Before you can book a practical driving test, you must pass the theory test.
There are two sections to your theory test.
This part of the test consists of 50 multiple choice questions and you must score 43 or more to pass.
The test is conducted on a touch screen computer. The question and a selection of answers will appear on the screen – all you have to do is touch the screen on the answer(s) you deem to be correct. You have the option to change your answer if you make a mistake and also to go back to previous questions if you wish to recheck your answers.
You have 57 minutes to complete this part of the test and you will be given full instructions on how to operate the screen as well as a short practice session before you begin.
This is the hazard perception part of the test. This is also delivered on the computer but you respond by clicking a button on the mouse. You will be presented with a series of 14 video clips which feature everyday road scenes.
In each clip there`ll be at least one developing hazard, but one of the clips will feature two developing hazards.
To achieve a high score you`ll need to respond to the developing hazard during the early part of its development. The maximum you can score on each hazard is five.
You won`t be able to review your answers to the hazard perception test, as, on the road, you`ll only have one chance to respond to the developing hazard.
The pass mark for the hazard perception part of the theory test is 44 out of 75.
Once you have completed both sections you will be given your results immediately. You must pass both sections at the same time to achieve a Pass Certificate.
There are many books available to help you study for the Theory test and your Peppers Driving Instructor will be able to give you further assistance and help.
Your Instructor will also be able to supply you with the Theory test application form and advise you of your nearest Theory Test Centre.
In order to pass the Practical Driving Test you must show your examiner that you can drive safely, complete the nominated set exercises and show through your driving that you have a thorough knowledge of the Highway Code.
Your test will last approximately 40 minutes over a route that will include a range of typical road and traffic conditions. This could include town centres, urban roads, rural roads and dual carriageways.
At the start of your test, you will be asked to sign a declaration that your test vehicle is covered by insurance (If you take your test in a Peppers car this will not present a problem), and that you are a resident of the UK.
Your examiner will also conduct an eyesight test, when you must be able to read a car number plate from a distance of 20.5 metres on the old style number plates (eg A123 ABC) or 20 metres on the new style (eg AB55 ABC). If you need to wear glasses or contact lenses to do this, you must wear them whilst driving. If you fail the eyesight test your driving test will not continue.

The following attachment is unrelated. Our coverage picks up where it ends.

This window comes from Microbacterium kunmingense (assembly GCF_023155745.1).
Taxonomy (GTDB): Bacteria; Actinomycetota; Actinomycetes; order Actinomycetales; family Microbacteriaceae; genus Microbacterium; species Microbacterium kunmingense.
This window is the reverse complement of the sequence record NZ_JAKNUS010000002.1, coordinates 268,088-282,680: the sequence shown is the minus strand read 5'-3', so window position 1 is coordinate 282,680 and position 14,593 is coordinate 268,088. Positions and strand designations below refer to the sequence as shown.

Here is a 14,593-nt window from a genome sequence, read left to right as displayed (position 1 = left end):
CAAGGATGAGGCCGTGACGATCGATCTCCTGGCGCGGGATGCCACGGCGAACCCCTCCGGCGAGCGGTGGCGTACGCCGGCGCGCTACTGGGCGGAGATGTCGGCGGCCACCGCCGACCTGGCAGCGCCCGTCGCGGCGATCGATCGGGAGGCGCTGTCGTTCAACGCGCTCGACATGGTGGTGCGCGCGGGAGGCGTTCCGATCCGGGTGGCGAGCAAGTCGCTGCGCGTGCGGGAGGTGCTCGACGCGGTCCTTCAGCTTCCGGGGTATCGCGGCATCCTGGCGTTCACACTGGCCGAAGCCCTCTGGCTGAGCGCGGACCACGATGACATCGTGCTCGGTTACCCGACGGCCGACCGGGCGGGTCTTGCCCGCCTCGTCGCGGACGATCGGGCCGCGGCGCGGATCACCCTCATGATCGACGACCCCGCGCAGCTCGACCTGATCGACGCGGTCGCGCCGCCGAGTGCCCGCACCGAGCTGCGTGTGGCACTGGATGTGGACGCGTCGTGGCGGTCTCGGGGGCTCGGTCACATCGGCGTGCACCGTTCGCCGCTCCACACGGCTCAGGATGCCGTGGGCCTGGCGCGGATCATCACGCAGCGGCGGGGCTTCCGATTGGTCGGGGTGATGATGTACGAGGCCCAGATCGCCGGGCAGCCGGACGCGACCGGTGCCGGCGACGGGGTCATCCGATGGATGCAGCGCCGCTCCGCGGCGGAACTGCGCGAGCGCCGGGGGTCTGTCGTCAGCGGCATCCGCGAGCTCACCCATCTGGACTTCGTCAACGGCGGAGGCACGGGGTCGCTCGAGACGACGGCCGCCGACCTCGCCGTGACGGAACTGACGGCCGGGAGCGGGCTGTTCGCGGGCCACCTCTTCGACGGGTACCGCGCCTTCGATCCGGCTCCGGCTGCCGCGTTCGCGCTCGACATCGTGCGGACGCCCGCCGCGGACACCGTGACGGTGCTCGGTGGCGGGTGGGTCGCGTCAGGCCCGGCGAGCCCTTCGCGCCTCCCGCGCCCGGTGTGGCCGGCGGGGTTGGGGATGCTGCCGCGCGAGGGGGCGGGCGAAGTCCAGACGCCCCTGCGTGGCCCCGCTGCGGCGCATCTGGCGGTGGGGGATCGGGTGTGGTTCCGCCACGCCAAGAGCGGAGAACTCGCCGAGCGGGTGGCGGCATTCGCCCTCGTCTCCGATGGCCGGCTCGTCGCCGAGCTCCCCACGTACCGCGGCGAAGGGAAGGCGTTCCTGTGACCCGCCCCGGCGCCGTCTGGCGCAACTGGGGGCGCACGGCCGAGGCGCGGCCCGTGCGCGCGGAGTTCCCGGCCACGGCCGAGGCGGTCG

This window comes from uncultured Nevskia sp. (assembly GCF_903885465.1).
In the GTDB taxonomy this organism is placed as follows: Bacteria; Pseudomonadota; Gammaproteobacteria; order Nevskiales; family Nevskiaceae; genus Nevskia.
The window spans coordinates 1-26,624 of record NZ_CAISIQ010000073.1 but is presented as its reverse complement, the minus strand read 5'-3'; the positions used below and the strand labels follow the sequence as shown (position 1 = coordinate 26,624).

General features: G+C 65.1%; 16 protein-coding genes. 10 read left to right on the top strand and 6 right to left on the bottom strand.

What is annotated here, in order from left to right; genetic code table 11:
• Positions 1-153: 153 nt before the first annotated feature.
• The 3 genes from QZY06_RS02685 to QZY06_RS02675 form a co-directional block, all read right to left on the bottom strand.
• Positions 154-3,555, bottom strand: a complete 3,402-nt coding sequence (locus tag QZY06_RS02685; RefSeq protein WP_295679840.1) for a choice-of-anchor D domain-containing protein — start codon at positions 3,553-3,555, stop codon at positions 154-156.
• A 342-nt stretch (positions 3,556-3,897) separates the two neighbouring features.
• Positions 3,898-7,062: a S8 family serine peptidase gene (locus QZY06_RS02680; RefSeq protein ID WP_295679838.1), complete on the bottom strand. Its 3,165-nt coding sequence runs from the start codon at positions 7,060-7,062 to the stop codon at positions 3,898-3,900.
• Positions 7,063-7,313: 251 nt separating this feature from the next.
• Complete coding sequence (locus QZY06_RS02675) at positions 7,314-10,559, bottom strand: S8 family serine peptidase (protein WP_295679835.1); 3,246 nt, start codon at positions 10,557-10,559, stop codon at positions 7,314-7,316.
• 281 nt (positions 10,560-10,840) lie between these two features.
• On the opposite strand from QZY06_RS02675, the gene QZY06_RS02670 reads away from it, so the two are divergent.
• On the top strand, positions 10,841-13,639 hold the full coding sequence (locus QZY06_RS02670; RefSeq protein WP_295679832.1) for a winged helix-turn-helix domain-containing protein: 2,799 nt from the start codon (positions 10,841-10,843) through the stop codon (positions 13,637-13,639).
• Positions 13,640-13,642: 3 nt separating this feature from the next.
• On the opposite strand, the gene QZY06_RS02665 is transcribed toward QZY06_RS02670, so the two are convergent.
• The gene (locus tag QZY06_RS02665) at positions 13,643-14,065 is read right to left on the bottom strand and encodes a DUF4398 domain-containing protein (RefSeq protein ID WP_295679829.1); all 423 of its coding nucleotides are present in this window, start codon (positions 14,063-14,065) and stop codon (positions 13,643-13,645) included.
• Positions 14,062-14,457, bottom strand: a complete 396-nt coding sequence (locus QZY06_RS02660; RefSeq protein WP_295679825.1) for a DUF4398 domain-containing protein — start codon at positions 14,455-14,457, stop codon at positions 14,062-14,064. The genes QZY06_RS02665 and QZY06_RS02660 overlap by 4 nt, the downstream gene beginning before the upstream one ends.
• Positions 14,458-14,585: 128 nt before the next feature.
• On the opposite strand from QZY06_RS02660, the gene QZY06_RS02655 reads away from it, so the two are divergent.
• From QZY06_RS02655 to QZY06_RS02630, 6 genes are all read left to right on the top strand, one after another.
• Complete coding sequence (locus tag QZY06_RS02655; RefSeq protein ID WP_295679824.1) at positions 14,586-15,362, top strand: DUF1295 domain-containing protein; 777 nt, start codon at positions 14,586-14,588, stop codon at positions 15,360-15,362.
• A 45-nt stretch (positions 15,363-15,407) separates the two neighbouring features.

Once this is complete you will then be ask two `show me – tell me` questions based on basic safety checks that a driver should carry out to ensure that the vehicle is safe for use. Our Instructors will help you learn these before your test. One or both questions answered incorrectly will result in one minor fault being recorded.
During your test you will be asked to carry out one of the following set exercises: Reverse round a corner, Turn in the road or a Reverse park (this could be a parallel park or a bay park). You may also be asked to carry out an emergency stop exercise.
Your practical driving test will include approximately 10 minutes of independent driving.
During your test you’ll have to drive independently by either following traffic signs,a series of directions or a combination of both. To help you understand where you are going when following verbal directions, the examiner will show you a diagram.
It doesn’t matter if you don`t remember every direction, or if you go the wrong way – that can happen to the most experienced drivers.
Independent driving is not a test of your orientation and navigation skills.
Driving independently means making your own decisions – this includes deciding when it’s safe and appropriate to ask for confirmation about where you’re going.
Your examiner will assess and record your driving faults. Committing one fault of a Serious or Dangerous nature will result in you failing your test. Committing driving faults of a less serious nature may not lead to failure, provided you do not commit more than 15 faults. However if a particular fault is habitual this would be considered to be a serious weakness in your driving and would be marked as a serious fault thus leading to failure.
At the end of your test your examiner will go through your driving test report with you and offer some guidance and explanation of your faults.